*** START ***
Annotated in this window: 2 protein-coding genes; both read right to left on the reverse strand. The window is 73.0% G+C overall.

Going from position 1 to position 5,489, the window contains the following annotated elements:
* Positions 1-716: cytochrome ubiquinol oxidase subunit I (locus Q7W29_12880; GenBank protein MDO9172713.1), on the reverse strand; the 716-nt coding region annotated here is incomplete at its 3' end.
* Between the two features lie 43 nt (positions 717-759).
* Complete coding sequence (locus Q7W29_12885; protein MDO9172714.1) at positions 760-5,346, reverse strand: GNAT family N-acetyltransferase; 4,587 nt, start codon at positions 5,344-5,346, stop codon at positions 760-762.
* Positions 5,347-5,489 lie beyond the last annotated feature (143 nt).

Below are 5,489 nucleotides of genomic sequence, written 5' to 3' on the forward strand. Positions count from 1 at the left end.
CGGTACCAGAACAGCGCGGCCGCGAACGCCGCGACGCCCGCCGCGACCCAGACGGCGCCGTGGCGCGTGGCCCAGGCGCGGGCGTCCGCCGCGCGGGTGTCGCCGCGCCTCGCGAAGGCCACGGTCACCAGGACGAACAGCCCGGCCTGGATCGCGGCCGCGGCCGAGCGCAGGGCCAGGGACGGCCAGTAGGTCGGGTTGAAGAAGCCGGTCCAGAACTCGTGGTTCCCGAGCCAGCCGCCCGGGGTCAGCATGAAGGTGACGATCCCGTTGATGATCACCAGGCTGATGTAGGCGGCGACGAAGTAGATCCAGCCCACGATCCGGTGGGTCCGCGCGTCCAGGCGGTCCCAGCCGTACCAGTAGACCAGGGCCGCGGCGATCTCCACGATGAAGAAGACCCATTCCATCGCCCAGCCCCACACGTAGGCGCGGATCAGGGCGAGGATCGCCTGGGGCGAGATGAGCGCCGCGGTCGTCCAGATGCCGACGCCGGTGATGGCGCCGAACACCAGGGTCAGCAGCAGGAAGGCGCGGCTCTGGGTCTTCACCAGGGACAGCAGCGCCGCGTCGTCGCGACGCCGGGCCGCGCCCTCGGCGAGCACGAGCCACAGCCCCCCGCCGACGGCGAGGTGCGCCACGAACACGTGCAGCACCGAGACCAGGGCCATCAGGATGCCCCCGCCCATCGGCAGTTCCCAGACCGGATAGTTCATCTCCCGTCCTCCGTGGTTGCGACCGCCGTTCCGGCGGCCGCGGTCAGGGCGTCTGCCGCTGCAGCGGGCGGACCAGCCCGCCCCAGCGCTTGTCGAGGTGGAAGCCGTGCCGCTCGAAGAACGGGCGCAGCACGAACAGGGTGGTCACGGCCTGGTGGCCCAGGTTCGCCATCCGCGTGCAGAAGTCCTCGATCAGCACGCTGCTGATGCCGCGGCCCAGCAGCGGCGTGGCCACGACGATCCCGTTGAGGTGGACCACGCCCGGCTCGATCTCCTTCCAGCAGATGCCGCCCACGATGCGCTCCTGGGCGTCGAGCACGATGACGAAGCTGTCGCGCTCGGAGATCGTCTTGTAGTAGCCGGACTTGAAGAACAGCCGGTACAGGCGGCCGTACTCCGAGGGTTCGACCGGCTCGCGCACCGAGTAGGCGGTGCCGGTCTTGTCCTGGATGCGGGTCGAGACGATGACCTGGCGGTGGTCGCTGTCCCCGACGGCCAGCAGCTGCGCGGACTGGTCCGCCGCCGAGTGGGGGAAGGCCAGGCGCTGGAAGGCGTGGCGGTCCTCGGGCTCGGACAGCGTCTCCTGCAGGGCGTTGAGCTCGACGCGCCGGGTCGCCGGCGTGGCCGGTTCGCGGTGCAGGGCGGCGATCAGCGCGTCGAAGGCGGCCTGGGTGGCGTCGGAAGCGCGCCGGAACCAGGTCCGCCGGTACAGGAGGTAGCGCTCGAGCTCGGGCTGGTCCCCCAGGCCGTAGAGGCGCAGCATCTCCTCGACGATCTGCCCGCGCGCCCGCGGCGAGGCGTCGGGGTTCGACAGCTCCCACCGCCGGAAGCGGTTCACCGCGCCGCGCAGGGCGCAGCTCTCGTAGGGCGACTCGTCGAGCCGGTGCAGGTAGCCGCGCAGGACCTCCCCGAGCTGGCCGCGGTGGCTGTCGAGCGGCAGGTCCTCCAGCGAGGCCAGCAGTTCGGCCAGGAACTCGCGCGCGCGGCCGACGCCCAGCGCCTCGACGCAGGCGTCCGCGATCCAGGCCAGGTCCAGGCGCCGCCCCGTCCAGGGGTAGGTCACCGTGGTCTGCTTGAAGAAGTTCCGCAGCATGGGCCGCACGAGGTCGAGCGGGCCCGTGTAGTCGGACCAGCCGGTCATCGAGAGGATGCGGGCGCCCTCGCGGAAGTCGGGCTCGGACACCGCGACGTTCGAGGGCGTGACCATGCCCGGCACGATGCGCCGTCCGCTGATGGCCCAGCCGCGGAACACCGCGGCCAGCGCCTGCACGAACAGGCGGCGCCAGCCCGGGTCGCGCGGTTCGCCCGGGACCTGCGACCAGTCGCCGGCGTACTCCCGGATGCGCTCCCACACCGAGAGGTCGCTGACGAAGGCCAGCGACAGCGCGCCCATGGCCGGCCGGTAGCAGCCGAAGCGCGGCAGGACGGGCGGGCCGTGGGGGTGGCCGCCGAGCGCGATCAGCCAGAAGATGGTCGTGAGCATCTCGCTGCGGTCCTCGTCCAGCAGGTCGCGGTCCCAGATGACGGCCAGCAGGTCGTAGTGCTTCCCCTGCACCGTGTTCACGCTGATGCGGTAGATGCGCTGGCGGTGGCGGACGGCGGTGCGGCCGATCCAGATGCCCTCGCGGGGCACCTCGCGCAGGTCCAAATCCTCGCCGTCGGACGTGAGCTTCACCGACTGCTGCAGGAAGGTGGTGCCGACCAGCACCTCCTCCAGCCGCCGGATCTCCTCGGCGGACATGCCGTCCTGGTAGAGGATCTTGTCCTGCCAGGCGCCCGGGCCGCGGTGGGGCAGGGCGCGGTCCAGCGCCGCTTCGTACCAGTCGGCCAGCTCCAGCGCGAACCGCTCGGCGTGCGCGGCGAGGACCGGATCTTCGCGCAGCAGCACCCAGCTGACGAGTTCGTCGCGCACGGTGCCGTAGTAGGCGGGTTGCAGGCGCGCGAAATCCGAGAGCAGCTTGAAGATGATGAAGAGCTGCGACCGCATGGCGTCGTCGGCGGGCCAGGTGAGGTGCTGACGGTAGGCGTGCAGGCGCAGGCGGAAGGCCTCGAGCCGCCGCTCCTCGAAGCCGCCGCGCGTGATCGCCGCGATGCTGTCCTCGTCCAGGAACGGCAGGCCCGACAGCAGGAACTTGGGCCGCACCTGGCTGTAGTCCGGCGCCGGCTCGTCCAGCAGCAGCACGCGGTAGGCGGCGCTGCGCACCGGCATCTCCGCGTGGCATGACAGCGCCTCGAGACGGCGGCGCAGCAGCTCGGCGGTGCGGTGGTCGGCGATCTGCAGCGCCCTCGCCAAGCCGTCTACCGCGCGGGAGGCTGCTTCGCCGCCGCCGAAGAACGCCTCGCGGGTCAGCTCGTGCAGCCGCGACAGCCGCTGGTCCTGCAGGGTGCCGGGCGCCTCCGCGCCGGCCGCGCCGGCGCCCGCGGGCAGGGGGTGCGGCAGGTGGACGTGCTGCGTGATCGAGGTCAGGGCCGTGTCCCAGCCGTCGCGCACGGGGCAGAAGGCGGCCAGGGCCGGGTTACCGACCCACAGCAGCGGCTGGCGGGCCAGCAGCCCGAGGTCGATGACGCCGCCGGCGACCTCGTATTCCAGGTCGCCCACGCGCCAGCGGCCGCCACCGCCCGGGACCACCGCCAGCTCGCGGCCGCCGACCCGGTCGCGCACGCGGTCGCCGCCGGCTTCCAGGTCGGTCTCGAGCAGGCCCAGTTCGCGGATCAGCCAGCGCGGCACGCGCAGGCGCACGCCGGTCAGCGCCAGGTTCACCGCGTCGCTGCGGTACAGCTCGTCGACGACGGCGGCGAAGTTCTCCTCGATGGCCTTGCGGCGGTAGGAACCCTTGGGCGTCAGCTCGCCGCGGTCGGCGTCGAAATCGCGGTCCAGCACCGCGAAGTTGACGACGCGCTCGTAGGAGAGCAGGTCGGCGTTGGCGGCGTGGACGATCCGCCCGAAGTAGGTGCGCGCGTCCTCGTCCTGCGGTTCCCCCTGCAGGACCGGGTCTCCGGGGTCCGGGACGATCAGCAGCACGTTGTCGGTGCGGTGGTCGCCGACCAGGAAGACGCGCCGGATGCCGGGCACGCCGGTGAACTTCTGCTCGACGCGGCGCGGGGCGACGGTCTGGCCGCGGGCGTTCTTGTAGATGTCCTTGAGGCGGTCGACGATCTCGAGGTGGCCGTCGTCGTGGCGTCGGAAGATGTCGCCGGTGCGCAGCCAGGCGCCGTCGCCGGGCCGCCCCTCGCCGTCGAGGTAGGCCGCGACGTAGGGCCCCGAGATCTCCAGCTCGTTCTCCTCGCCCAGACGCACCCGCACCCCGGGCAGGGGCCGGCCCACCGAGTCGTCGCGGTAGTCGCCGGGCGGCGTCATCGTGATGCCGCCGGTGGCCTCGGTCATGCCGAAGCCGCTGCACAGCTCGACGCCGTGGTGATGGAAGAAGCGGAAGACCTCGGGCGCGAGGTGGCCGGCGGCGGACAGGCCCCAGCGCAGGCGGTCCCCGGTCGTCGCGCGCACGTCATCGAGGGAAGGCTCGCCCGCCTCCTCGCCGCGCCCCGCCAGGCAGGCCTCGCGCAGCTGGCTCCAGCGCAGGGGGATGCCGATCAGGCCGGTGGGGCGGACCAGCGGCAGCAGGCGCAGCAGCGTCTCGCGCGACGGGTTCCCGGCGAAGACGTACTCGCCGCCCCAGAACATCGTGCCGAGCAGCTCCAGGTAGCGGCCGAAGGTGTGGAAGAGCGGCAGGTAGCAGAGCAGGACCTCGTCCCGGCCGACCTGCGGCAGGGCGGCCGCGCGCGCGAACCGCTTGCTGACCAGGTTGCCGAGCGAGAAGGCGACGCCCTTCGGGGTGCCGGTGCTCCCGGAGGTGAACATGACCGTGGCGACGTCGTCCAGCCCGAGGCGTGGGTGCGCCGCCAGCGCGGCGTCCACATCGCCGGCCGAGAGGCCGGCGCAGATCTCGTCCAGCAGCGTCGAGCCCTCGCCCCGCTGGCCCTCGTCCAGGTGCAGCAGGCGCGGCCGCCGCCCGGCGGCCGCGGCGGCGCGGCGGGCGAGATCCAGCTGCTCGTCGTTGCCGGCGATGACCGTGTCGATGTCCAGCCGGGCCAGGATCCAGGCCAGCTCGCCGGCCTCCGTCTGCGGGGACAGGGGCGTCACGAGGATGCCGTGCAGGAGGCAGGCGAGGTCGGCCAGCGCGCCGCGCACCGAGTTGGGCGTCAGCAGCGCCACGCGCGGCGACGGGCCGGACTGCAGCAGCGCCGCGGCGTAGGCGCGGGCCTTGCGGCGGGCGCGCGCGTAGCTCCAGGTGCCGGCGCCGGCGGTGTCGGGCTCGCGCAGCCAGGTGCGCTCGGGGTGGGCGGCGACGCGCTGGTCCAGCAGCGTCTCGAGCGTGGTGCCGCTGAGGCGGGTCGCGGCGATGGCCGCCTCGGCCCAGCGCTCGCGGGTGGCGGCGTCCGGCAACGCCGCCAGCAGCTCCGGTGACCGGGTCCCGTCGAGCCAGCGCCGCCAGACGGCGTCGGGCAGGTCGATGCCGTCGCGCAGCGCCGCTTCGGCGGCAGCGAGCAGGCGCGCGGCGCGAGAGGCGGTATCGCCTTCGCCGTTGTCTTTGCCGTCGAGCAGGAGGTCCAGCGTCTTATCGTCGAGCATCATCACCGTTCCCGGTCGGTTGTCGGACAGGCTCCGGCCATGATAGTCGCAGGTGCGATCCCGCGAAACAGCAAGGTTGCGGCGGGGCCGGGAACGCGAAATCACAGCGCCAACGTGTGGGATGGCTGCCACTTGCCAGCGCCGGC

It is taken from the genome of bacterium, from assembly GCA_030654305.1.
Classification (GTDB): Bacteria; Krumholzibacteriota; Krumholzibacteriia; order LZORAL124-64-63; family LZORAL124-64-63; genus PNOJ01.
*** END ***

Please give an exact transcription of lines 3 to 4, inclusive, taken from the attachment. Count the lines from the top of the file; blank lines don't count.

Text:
* Positions 1-716: cytochrome ubiquinol oxidase subunit I (locus Q7W29_12880; GenBank protein MDO9172713.1), on the reverse strand; the 716-nt coding region annotated here is incomplete at its 3' end.
* Between the two features lie 43 nt (positions 717-759).